Invited Talk: One-minute coherence in an optical-lattice based atom interferometer
In quantum metrology and quantum information processing, a nonclassical state must undergo a quantum process before unwanted interactions with the environment lead to decoherence. In atom interferometry, the nonclassical state is a coherent spatial superposition of partial wave packets and the process might be, e.g., accumulation of sufficient phase shift to allow detection of extremely weak interactions, such as the gravitational field of a small proof mass. The coherence in atomic fountains is limited by the available free-fall time in Earth’s gravitational field. This can be overcome by suspending the wave packets in an optical lattice, which has so far reached up to 20 s of coherence, but the fundamental influences limiting this time have not been understood . Here, we realize atom interferometry with a spatial superposition state held by an optical lattice for as long as one minute and describe our experiments exploring the sources of decoherence. This can be used to further increase coherence and sensitivity, which may enable gravimetric measurements, searches for fifth forces, or fundamental probes into the non-classical nature of gravity.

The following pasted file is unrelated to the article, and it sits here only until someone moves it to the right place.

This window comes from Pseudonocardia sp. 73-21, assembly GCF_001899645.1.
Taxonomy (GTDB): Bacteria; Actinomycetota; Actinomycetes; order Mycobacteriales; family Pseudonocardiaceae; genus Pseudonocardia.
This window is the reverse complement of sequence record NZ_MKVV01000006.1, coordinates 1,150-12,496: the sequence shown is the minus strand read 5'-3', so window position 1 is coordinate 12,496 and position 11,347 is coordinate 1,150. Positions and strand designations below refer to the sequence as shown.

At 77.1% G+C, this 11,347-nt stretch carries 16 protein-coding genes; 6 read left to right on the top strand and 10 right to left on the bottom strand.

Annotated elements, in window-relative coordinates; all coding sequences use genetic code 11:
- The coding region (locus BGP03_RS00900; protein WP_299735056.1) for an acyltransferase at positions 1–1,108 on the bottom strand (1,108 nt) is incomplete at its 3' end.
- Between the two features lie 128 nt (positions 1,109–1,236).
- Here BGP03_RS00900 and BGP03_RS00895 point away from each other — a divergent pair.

Victoria Xu, Matt Jaffe, Cristian D. Panda, Sofus L. Kristensen, Logan W. Clark, Holger Müller, “Probing gravity by holding atoms for 20 seconds.” Science 366, 745-749 (2019).